VOLA: Do For People Only What They Can’t Do For Themselves – Lanre Olagunju


One of the most important features of a free market system is that it separates the economy and the state, and the fact that its core principles are based on individual rights which indicate that each person has a right to his own being and has the right to use his resources in the manner that pleases him, as far as he doesn’t violate the privileges and freedom of others.


It has been evidently proven in many nations that when individuals are allowed to freely act, unimpeded by aggressive and unstable policies and regulations, wealth is created. This in turn, positively affects the standard of living. Another beauty of the market system is that as each individual creates wealth for himself, in the process, he creates opportunities for wealth for others through employment and some other chains of profitable business activities that would emanate from his own enterprise. It can be well interpreted as a case whereby the rich get richer and the poor gets richer. Everyone gets richer, even the non-capitalist!


There has always been a debate as regards the involvement of government in a free market environment. I like the way Abraham Lincoln simplified it when he said “do for people only what they can’t do for themselves.” It is important to note that there are a few commodities that only government can properly cater for. Basic examples of such things include good roads with quality bridges and network, law enforcement, and then the military, which has to do with the protection of the citizens. Since free market is built around individual right; safe guarding those rights are peculiar to the wholesomeness of the market. Without the assurance of security, market activities can’t thrive. And this is evident in some parts of Northern Nigeria where the Boko Haram insurgency has crippled economic activities.


 Indeed, government’s involvement should be about creating a structure that aids the healthy practice of free markets and also ensuring penalties for those who choose not to play accordingly. The role of government majorly shouldn’t exceed that. Basically because excessive interference by the government coupled with preferential treatment which is the basis for cronyism corrupts the beauty of the market. Just like the practical case of General Electric, Chrysler and a couple of other companies in the United State, it is clear that government sometimes become too political to create a level playing ground for all competitors. Moreover, like some economic intellectuals have argued and asked that on what basis do we advocate for accountability by bailing failing institutions. But more importantly, it is now obvious to all that such actions support the foundation for cronyism, abuse of tax payers’ money, and also misappropriation of a nation’s resources for selfish political benefits.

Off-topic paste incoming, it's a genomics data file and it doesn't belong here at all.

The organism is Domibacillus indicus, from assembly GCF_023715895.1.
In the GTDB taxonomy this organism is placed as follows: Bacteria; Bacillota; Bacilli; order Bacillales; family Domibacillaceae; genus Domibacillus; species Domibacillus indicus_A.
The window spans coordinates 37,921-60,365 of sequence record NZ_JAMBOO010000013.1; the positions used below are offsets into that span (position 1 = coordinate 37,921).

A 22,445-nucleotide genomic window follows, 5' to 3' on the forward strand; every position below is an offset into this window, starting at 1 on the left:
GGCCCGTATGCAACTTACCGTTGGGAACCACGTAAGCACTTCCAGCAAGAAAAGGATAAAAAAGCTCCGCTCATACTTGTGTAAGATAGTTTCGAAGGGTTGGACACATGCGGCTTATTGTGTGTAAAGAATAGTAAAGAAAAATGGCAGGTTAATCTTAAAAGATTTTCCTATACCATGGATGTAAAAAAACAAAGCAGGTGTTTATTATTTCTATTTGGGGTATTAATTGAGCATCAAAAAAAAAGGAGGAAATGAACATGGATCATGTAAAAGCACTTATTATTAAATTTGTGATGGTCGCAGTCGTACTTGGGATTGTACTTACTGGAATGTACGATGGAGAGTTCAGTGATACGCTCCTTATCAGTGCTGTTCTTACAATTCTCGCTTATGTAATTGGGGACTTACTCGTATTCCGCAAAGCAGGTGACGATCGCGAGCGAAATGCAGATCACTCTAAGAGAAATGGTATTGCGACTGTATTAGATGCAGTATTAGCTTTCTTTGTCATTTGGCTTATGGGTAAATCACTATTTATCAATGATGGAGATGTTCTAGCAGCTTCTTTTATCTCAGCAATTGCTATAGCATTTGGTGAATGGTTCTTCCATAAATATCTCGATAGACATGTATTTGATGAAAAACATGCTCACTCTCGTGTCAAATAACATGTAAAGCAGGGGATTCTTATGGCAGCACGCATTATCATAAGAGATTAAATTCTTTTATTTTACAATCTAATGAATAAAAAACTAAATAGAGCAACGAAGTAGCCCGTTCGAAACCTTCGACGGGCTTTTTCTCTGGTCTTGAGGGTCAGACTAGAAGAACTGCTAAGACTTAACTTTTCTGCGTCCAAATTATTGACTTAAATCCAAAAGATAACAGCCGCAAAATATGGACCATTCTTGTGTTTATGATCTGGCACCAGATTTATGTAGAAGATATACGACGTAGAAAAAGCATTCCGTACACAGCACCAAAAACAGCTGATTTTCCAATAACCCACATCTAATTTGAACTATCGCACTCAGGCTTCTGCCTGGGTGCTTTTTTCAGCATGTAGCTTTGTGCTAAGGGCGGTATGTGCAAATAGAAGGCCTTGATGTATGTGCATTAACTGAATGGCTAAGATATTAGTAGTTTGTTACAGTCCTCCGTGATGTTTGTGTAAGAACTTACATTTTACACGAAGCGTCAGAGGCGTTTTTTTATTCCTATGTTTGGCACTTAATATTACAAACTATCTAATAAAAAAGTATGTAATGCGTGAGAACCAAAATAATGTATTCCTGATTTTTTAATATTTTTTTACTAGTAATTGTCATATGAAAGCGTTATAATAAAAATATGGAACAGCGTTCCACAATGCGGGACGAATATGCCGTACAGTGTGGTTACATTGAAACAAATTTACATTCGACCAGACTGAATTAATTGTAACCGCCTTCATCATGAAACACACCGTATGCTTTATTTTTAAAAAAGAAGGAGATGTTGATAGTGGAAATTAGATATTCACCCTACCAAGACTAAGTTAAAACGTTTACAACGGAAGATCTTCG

Capitalist are practically so liable to cross the line which exist between right and wrong by compromising standards, most especially in their quest to minimize cost and maximize profit. In fact, an average individual at the slightest chance would exploit any system. Therefore, it is the sole duty of the government in such a case to draw the boundaries, map out structures that would checkmate excesses ensuring that market men and women are liable for their actions and inactions. "Government is about setting the rules and boundaries but also reminding us about the nobleness of the game” says Jacoline Loewen an expert in private equity and competitive strategy.


In a healthy society, government should be concerned about increasing competition, in such a way that condemns monopoly. Because come to think of it, no competitor competes to get rid of competition, and of what essence is a free market without competition? In this regard, government needs to stand in for the collective will of the people. Or just like Ronald Reagan put it “…protect the people from each other.”

Thomas Friedman, New York Times columnist, is of the opinion that government's role is not to intervene but to create the rules of the game that enable markets to be free. When anti-capitalist tend to claim thatin a free market economy, companies tend towards monopoly, I don’t get too economical with time to quickly say to them that government also tends toward absolute control through some useless and aggressive policies and regulations.  

 ‘Lanre Olagunju is a regular contributor to the Voice of Liberty Africa Project and also a prize winner with African Liberty. 

The rich can get richer along with the poor getting richer says Lanre